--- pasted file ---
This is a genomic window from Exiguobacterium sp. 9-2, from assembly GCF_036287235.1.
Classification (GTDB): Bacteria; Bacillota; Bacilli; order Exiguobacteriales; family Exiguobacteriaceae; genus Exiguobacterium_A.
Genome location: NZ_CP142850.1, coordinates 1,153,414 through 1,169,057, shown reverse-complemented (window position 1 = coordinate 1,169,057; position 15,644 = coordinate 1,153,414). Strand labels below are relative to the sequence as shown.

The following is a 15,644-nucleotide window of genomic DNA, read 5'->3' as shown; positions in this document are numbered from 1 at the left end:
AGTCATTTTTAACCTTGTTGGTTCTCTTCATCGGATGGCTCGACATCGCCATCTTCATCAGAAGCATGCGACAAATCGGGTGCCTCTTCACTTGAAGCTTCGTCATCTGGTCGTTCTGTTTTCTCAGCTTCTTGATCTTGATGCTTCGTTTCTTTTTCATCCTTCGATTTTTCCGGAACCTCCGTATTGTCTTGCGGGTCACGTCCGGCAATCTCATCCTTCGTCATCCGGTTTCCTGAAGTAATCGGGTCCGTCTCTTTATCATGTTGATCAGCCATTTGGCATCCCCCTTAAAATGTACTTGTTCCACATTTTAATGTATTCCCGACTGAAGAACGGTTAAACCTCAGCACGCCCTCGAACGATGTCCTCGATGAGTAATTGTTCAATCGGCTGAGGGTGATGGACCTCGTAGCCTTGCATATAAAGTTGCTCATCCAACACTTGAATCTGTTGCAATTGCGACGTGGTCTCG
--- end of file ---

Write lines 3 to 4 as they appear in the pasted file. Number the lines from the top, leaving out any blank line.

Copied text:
Genome location: NZ_CP142850.1, coordinates 1,153,414 through 1,169,057, shown reverse-complemented (window position 1 = coordinate 1,169,057; position 15,644 = coordinate 1,153,414). Strand labels below are relative to the sequence as shown.

The following is a 15,644-nucleotide window of genomic DNA, read 5'->3' as shown; positions in this document are numbered from 1 at the left end: